Fareed Zakaria and Kishore Mahbubani got warm reviews for unconventional columns on China's Tibet crackdown. One reader agreed, "Putting public pressure on the Chinese is futile and counterproductive." Another called for the West to recognize China's "deeper integration into world affairs." Responsibility for TerrorismIn "Gone in 11 Minutes Flat" (May 26), William Dobson suggested that the Singapore government's hesitation in disclosing information about the escape of Mas Selamat Kastari...
In recent weeks, Washington has been trying to turn up the heat on Iran--by way of Moscow. With President Vladimir Putin eager to impress before hosting this July's G8 summit--one former Kremlin official recently claimed that by attending, Western leaders will "demonstrate their indifference to the fate of freedom and democracy in Russia"--but unwilling to cave, it's turned into something of a chess game.
Many readers responding to our April 10 cover story said it was important to distinguish between legal and illegal immigrants. "It's unfair to grant amnesty to the millions of people who came here illegally, jumping ahead in line of the millions who wait to come here legally," said one.
Between 1976 and 1983, tens of thousands of Argentines were murdered or "disappeared" under a brutal military dictatorship. Some of the survivors of the infamous Dirty War call themselves the "devastated generation." They represent a star-crossed cohort of young people whose left-wing politics were forged by the turbulent years of Peronist rule in the mid-1970s, only to run into the murderous maw of the generals and admirals who deposed Isabel Peron in 1976.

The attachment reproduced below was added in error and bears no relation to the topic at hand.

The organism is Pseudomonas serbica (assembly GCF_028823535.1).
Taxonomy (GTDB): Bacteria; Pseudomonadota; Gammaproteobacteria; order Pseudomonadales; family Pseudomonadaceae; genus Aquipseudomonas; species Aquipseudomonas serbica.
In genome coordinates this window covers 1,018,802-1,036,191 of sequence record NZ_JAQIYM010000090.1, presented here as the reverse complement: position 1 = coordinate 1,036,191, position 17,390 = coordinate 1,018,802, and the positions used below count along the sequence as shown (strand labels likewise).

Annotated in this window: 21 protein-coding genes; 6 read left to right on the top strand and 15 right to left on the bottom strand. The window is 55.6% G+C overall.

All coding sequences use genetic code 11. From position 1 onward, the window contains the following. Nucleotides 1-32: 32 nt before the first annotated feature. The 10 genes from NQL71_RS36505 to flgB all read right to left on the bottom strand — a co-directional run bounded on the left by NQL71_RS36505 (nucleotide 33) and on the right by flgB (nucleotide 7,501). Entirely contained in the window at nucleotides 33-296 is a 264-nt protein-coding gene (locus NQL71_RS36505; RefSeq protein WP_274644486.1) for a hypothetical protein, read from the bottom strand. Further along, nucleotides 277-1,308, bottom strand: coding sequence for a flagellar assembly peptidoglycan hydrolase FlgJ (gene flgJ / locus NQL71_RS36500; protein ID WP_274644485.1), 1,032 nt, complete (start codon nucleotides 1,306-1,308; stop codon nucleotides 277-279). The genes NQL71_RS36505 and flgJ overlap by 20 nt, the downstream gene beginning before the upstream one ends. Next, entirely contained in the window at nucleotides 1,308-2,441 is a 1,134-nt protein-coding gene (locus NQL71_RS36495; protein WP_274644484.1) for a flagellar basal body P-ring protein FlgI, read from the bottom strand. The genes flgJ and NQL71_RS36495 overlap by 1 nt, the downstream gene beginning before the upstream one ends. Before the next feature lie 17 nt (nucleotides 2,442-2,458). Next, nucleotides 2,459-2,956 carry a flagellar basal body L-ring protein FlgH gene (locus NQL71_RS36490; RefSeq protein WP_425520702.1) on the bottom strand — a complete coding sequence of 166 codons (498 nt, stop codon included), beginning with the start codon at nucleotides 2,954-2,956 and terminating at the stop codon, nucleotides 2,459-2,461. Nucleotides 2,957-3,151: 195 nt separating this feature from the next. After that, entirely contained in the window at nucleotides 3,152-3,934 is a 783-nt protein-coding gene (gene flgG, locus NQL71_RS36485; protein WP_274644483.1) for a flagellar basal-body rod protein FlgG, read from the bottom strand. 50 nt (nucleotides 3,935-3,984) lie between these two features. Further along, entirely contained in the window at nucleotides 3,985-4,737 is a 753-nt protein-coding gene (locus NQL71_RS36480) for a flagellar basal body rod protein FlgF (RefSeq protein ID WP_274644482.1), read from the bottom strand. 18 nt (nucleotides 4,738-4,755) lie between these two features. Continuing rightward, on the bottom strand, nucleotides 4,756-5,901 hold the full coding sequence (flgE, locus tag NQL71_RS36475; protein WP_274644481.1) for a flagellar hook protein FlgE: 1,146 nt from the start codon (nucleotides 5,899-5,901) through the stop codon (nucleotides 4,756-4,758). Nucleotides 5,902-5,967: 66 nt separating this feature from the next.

The meeting was small and unpublicized. In a room on the third floor of the Old Executive Office Building last week, Condoleezza Rice grittily endured an hour's worth of pleading from leading human-rights activists who want to see a 9/11-style commission created to investigate the abuse of detainees in the war on terror.
The Jihad mosque in Hebron is an easy place to miss. Located on the top two floors of a three-story stone building containing a minimarket and a car-repair shop, it draws attention only by the green globe and green banners that flutter from its rooftop minaret--symbols of the radical Hamas movement.
Our May 19 cover story on pain led readers to share tales of chronic pain, acupuncture and insurance with us. A doctor said he "enjoyed reading about new advances in pain management." Another reader pointed out, "Pain and depression are connected." The rest simply praised specific therapies.Feeling Their PainA week before reading your cover article, "Taking a New Look at Pain" (May 19), I underwent major surgery.
Welcome to the Republic of Umm Qasr. Water comes out the end of a jerry-built pipeline from Kuwait. Security is provided by the British Royal Marines. There's a deep-water port, one of the finest in the Middle East, but only one ship has called so far--and no others seem on the horizon.Electricity is nonexistent.
Saddam Hussein's inner circle is a special kind of club. Only murderers need apply. "All the members were tested by Saddam in one way or another," explains an Arab intelligence chief who's dealt directly with several of the top thugs. "They would not last if they were not brutal enough to satisfy Saddam, and when you meet with them they brag about this.